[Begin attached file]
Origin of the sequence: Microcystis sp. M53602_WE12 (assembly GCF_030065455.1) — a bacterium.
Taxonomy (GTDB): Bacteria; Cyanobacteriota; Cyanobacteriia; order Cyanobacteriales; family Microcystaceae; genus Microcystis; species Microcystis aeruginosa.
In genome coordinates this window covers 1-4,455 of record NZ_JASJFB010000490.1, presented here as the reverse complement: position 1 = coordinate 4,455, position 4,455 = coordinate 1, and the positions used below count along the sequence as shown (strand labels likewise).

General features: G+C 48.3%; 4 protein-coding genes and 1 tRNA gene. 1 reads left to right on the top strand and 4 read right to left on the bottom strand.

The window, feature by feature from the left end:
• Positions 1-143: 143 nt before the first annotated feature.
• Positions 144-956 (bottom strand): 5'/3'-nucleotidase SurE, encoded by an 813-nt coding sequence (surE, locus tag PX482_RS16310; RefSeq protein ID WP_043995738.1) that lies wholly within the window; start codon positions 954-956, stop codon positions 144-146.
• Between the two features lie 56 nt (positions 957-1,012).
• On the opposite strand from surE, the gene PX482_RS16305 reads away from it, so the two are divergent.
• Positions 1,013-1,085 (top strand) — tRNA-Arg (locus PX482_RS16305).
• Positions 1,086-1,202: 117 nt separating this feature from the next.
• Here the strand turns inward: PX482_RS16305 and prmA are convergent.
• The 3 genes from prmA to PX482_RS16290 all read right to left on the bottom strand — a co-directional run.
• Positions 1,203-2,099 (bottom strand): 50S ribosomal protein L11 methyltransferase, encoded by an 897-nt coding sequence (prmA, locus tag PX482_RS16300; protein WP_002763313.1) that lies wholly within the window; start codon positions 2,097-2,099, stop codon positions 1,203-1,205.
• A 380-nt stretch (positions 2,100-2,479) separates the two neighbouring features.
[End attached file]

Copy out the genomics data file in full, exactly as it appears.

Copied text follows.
Origin of the sequence: Microcystis sp. M53602_WE12 (assembly GCF_030065455.1) — a bacterium.
Taxonomy (GTDB): Bacteria; Cyanobacteriota; Cyanobacteriia; order Cyanobacteriales; family Microcystaceae; genus Microcystis; species Microcystis aeruginosa.
In genome coordinates this window covers 1-4,455 of record NZ_JASJFB010000490.1, presented here as the reverse complement: position 1 = coordinate 4,455, position 4,455 = coordinate 1, and the positions used below count along the sequence as shown (strand labels likewise).

General features: G+C 48.3%; 4 protein-coding genes and 1 tRNA gene. 1 reads left to right on the top strand and 4 read right to left on the bottom strand.

The window, feature by feature from the left end:
• Positions 1-143: 143 nt before the first annotated feature.
• Positions 144-956 (bottom strand): 5'/3'-nucleotidase SurE, encoded by an 813-nt coding sequence (surE, locus tag PX482_RS16310; RefSeq protein ID WP_043995738.1) that lies wholly within the window; start codon positions 954-956, stop codon positions 144-146.
• Between the two features lie 56 nt (positions 957-1,012).
• On the opposite strand from surE, the gene PX482_RS16305 reads away from it, so the two are divergent.
• Positions 1,013-1,085 (top strand) — tRNA-Arg (locus PX482_RS16305).
• Positions 1,086-1,202: 117 nt separating this feature from the next.
• Here the strand turns inward: PX482_RS16305 and prmA are convergent.
• The 3 genes from prmA to PX482_RS16290 all read right to left on the bottom strand — a co-directional run.
• Positions 1,203-2,099 (bottom strand): 50S ribosomal protein L11 methyltransferase, encoded by an 897-nt coding sequence (prmA, locus tag PX482_RS16300; protein WP_002763313.1) that lies wholly within the window; start codon positions 2,097-2,099, stop codon positions 1,203-1,205.
• A 380-nt stretch (positions 2,100-2,479) separates the two neighbouring features.